REPORT ON TOWNSHIP 54, RANGE 4, WEST OF THE FOURTH MERIDIAN
ACCESSIBILITY AND ROADS
This township is reached from the village of Islay, which is 16 miles to the south. There are many good roads through out the township, and nearly all parts are easily accessible. The Canadian Pacific Railway has located a branch line from Edmonton to Lloydminster, which passes through the township immediately to the south. When this line is constructed and operating shipping facilities for this district will be greatly improved and the value of land should be enhanced.
The village of Islay is located, in the southerly part of township 51-4-4, on the line of the Canadian National rail- ways between Winnipeg and Edmonton, via Saskatoon and North Battleford. It is an important trading centre fora large district to the north and south, and nearly all lines of business essential to the needs of a large farming community are represented here. Shipping facilities are good and there are four elevators with a total capacity of 175,000 bushels.
On the whole this township has a good surface, and mostly either level, undulating or gently rolling.
Approximately one-seventh of the land is under cultivation. Half the uncultivated land is open and the remainder covered with bush, the prairie alternating with the wooded areas. Willow brush 5 to 1,2 feet high and young poplar comprise about half the bush, the remainder being poplar from 3 to 6 inches in diameter.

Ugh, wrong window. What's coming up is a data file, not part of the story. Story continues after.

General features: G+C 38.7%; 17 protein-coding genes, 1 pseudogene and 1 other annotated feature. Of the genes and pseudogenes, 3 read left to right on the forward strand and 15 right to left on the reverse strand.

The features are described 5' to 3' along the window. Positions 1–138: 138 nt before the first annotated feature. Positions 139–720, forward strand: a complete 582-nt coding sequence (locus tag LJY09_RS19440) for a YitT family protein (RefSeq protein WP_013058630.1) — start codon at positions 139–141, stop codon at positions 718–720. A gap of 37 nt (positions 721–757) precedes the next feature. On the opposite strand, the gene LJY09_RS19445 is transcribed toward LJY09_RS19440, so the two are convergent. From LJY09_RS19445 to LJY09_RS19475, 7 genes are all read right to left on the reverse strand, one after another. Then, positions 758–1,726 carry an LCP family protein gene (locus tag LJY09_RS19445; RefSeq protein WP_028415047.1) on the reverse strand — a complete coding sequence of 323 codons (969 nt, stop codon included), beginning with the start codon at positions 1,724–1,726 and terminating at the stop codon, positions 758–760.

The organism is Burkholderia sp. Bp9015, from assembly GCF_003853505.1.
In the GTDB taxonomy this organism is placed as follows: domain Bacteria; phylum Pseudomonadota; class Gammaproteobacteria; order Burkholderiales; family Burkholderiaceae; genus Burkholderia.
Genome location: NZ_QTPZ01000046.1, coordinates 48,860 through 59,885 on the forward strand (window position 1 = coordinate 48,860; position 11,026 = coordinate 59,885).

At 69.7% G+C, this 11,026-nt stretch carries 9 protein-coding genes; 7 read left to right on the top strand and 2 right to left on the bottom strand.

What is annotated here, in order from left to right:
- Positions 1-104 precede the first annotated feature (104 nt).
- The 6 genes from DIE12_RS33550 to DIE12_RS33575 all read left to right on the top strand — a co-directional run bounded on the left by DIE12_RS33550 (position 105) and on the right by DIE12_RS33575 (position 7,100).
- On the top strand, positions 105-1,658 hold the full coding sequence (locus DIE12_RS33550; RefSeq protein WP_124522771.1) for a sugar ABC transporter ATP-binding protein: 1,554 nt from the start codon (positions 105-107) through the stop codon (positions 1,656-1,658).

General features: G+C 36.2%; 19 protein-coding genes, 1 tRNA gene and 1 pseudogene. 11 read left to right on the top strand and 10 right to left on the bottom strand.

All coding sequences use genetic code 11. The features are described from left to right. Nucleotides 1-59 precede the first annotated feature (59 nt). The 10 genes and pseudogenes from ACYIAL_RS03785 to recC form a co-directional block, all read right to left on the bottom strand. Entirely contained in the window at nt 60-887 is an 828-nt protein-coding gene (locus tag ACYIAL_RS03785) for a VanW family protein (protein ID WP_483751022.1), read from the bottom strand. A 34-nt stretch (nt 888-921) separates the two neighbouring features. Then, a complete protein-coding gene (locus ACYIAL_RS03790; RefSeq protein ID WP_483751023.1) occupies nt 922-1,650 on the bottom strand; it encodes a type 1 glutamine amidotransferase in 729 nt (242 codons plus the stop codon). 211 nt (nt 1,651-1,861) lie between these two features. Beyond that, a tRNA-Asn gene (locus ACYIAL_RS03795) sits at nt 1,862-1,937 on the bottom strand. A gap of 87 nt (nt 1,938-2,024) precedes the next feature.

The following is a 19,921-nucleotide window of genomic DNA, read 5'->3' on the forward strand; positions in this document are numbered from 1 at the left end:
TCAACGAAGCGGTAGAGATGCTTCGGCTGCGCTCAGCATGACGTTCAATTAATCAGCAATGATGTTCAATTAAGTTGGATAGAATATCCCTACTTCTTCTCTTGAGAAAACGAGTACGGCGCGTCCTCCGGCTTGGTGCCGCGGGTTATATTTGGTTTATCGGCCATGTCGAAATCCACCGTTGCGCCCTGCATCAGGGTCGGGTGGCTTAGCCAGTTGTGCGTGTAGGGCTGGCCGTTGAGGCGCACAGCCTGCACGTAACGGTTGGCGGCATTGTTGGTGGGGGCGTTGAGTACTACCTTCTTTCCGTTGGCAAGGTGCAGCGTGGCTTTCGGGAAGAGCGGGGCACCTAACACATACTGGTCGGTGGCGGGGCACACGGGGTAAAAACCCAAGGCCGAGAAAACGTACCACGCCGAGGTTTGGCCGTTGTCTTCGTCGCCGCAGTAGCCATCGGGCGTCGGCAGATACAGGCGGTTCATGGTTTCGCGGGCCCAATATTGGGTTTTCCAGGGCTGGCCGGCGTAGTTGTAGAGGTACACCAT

DRAINAGE AND WATER
Irish creek, which flows easterly across the township through sections 7, 17, 16. 15, 11, 2 and I is the most important drainage course. The bed of the creek is narrow being only from 6 to 10 feet wide and in extremely dry weather, the creek would dry up in the westerly part of the township. The easterly part appears to be fed by springs, and its flow is probably more permanent. The valley of the stream is narrow and from 20 to 50 feet deep. Good water is obtained from wells most of which are from 30 to 60 feet deep.
The main soil type in sections 31, 32, 33, 34, 25, 26, 27, 28, 22, 23, 24, 11 and 12 is black fine sandy loam over clay loam or clay. The soil in sections 1, 8, 9, 10, 17, 18 and parts of sections 2, 11, 7, 16, and 19 is mainly brown or yellow sand. Over the remainder 6f the township the soil is comprised of mixed areas of black sandy loam, black fine sand and brown or yellow sand.
HAY AND WINTER FEED
There are no large tracts of natural haylands, and as a consequence oat greenfeed, rye hay and straw are chiefly used for winter feed.
An abundance of poplar wood is available for fuel. When properly dried it burns well and is considered satisfactory.
The settlement of this township was begun in 1905 and 1906. At present slightly less than one-half of the land is occupied, the
settlers being mostly English-speaking and of Canadian or American origin.
CROPS AND STOCK
Wheat and oats are the chief grains produced. Rye and barley are grown to a limited extent and are used principally for feed as all of the settlers are engaged in mixed farming. The stock raised comprises chiefly cattle and hogs. Considerable areas of unoccupied lands are utilized as a public range.
SCHOOLS AND POST OFFICES
Schools are situated an the north boundary of section 21 of this township, at the northwest corner of section 33 of the township to the south, and on the east boundary of section 18 of the township to the east. There is only one teacher at each school. The post offices are Greenlawn, Riverton, and Dewberry.
(Sgd.) R. H. KNIGHT,
Dominion Land Surveyor.
July, 1924. 1